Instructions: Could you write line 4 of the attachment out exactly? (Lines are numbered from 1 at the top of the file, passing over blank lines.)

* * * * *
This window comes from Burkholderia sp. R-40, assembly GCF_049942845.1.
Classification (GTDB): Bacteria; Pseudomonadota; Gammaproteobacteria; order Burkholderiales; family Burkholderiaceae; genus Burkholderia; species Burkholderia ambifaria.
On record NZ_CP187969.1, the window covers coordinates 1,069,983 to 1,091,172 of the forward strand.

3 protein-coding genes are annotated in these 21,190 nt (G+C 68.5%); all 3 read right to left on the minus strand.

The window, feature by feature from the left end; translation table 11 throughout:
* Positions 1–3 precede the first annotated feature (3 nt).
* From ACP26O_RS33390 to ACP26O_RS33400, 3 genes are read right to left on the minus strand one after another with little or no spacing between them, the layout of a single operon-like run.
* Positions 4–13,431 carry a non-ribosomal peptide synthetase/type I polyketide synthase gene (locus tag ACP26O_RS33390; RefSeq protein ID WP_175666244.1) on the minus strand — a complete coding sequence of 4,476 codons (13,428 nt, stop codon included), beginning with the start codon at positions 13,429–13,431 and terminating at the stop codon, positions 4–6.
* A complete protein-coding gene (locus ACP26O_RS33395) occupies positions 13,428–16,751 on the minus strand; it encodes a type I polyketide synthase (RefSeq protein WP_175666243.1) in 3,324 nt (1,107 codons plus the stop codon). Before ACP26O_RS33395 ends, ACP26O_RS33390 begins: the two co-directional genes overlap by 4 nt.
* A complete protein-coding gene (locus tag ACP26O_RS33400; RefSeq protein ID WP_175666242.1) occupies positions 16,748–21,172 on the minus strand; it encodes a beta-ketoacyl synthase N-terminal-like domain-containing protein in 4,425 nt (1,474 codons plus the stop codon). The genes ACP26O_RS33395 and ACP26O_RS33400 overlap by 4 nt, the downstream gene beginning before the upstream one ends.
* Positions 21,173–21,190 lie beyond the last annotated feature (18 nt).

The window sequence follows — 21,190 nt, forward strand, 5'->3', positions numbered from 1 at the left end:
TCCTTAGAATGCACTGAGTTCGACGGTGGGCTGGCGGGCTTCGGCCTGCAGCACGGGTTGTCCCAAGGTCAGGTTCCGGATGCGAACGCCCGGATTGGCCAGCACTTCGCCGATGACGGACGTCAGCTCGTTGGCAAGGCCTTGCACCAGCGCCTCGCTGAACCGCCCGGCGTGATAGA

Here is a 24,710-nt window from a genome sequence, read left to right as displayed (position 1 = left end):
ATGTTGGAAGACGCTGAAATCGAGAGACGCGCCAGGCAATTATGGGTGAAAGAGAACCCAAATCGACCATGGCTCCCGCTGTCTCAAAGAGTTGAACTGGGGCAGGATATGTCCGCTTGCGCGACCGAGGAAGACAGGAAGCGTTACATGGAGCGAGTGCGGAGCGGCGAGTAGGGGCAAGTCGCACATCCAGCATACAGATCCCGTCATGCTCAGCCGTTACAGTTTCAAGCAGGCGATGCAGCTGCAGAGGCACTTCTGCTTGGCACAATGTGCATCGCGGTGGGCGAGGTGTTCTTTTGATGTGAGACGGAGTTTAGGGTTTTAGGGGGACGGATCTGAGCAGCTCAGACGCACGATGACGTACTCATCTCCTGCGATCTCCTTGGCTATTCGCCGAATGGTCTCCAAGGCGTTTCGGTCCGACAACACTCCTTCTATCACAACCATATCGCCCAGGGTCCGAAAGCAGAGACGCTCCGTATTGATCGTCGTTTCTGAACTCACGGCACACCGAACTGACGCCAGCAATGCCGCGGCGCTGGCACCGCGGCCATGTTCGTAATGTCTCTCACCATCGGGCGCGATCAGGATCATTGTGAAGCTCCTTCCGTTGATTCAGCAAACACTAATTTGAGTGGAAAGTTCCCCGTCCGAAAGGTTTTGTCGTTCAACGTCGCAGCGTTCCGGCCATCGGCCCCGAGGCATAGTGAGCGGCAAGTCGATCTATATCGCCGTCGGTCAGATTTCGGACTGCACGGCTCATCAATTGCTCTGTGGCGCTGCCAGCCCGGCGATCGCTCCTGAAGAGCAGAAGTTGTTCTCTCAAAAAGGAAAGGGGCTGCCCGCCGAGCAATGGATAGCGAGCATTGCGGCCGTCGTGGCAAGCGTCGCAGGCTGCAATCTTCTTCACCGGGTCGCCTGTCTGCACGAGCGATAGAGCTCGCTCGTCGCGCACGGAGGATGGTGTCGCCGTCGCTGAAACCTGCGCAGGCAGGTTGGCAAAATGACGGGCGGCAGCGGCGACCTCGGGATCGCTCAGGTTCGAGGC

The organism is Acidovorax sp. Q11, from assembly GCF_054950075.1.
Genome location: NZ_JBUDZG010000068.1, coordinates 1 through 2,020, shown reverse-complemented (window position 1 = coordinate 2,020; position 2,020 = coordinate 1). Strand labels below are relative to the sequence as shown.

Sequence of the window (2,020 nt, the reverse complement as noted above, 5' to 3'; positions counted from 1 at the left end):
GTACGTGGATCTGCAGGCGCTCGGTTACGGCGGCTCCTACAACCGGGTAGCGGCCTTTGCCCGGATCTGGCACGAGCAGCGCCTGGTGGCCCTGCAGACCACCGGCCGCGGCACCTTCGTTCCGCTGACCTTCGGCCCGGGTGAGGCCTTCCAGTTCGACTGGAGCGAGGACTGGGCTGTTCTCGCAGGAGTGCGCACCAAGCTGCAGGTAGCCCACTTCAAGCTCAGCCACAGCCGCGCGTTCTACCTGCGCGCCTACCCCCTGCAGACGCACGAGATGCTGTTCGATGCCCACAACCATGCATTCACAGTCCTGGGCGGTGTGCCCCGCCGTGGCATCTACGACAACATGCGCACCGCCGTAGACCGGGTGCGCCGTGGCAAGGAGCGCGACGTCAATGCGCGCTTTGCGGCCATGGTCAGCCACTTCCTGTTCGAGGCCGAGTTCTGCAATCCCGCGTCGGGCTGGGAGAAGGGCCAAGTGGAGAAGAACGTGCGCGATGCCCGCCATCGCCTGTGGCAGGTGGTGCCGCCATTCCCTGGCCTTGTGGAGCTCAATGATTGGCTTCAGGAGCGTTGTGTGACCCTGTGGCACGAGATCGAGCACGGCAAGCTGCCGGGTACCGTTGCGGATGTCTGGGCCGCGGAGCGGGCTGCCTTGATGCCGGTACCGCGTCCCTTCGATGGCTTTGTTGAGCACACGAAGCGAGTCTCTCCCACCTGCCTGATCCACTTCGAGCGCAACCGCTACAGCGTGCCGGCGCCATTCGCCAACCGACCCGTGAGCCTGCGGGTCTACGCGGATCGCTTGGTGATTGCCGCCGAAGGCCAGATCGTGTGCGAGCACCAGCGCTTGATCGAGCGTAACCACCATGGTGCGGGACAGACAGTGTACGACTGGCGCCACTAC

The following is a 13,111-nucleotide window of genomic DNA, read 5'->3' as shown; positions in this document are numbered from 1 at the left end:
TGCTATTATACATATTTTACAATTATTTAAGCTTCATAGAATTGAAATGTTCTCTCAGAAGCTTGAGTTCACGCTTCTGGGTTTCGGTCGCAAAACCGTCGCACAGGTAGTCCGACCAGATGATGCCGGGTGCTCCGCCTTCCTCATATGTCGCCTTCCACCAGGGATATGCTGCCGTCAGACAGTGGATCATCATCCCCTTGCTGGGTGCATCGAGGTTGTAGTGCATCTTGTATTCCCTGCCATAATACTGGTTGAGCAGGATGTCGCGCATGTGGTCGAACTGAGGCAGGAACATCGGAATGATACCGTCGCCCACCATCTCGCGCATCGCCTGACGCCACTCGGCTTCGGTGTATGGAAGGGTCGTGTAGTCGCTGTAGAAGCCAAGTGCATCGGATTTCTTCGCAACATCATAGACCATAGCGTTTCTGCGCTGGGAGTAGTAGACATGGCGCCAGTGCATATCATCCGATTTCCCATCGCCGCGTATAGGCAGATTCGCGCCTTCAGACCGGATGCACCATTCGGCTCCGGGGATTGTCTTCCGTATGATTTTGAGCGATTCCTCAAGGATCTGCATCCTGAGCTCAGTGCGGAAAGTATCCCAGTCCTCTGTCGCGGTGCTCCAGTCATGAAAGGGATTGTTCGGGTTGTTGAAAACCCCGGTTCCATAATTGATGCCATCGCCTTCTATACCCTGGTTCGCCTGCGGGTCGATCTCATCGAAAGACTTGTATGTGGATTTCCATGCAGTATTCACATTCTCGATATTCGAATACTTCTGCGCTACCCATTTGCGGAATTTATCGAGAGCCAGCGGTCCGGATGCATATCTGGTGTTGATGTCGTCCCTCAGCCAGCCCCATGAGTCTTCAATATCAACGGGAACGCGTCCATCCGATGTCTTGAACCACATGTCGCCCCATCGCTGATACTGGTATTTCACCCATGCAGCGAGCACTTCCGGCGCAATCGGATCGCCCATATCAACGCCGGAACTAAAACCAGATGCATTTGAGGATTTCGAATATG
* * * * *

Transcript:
3 protein-coding genes are annotated in these 21,190 nt (G+C 68.5%); all 3 read right to left on the minus strand.